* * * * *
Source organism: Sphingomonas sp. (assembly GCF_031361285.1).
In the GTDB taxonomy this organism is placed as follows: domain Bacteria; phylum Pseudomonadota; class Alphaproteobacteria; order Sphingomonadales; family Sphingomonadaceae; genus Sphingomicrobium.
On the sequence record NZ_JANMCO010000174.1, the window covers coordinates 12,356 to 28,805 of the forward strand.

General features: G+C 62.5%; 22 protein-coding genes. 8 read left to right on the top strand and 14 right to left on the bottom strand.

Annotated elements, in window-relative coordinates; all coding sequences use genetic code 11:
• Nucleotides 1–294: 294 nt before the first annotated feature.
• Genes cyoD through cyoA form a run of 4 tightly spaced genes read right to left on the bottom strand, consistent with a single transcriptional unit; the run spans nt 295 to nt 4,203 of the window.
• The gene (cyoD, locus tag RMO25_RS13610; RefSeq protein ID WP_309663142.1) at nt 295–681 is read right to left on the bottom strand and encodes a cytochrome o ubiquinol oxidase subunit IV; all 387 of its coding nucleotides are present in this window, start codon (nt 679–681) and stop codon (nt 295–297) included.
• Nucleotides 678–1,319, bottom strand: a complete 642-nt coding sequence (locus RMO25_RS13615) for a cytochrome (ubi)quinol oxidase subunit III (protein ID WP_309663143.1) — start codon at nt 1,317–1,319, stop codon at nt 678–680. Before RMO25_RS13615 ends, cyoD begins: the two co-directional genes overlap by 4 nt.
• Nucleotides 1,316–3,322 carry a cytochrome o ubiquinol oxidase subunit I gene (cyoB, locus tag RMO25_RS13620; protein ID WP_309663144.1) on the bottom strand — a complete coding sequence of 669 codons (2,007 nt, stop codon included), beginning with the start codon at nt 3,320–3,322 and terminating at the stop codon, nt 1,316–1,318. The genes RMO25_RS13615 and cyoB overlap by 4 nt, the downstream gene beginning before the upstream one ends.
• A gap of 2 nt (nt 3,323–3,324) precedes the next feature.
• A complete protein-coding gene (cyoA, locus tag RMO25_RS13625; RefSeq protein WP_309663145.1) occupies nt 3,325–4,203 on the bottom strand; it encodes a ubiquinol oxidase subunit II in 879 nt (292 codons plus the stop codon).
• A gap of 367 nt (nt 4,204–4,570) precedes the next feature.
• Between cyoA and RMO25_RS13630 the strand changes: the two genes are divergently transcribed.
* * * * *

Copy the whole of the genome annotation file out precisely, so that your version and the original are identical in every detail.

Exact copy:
Source organism: Sphingomonas sp. (assembly GCF_031361285.1).
In the GTDB taxonomy this organism is placed as follows: domain Bacteria; phylum Pseudomonadota; class Alphaproteobacteria; order Sphingomonadales; family Sphingomonadaceae; genus Sphingomicrobium.
On the sequence record NZ_JANMCO010000174.1, the window covers coordinates 12,356 to 28,805 of the forward strand.

General features: G+C 62.5%; 22 protein-coding genes. 8 read left to right on the top strand and 14 right to left on the bottom strand.

Annotated elements, in window-relative coordinates; all coding sequences use genetic code 11:
• Nucleotides 1–294: 294 nt before the first annotated feature.
• Genes cyoD through cyoA form a run of 4 tightly spaced genes read right to left on the bottom strand, consistent with a single transcriptional unit; the run spans nt 295 to nt 4,203 of the window.
• The gene (cyoD, locus tag RMO25_RS13610; RefSeq protein ID WP_309663142.1) at nt 295–681 is read right to left on the bottom strand and encodes a cytochrome o ubiquinol oxidase subunit IV; all 387 of its coding nucleotides are present in this window, start codon (nt 679–681) and stop codon (nt 295–297) included.
• Nucleotides 678–1,319, bottom strand: a complete 642-nt coding sequence (locus RMO25_RS13615) for a cytochrome (ubi)quinol oxidase subunit III (protein ID WP_309663143.1) — start codon at nt 1,317–1,319, stop codon at nt 678–680. Before RMO25_RS13615 ends, cyoD begins: the two co-directional genes overlap by 4 nt.
• Nucleotides 1,316–3,322 carry a cytochrome o ubiquinol oxidase subunit I gene (cyoB, locus tag RMO25_RS13620; protein ID WP_309663144.1) on the bottom strand — a complete coding sequence of 669 codons (2,007 nt, stop codon included), beginning with the start codon at nt 3,320–3,322 and terminating at the stop codon, nt 1,316–1,318. The genes RMO25_RS13615 and cyoB overlap by 4 nt, the downstream gene beginning before the upstream one ends.
• A gap of 2 nt (nt 3,323–3,324) precedes the next feature.
• A complete protein-coding gene (cyoA, locus tag RMO25_RS13625; RefSeq protein WP_309663145.1) occupies nt 3,325–4,203 on the bottom strand; it encodes a ubiquinol oxidase subunit II in 879 nt (292 codons plus the stop codon).
• A gap of 367 nt (nt 4,204–4,570) precedes the next feature.
• Between cyoA and RMO25_RS13630 the strand changes: the two genes are divergently transcribed.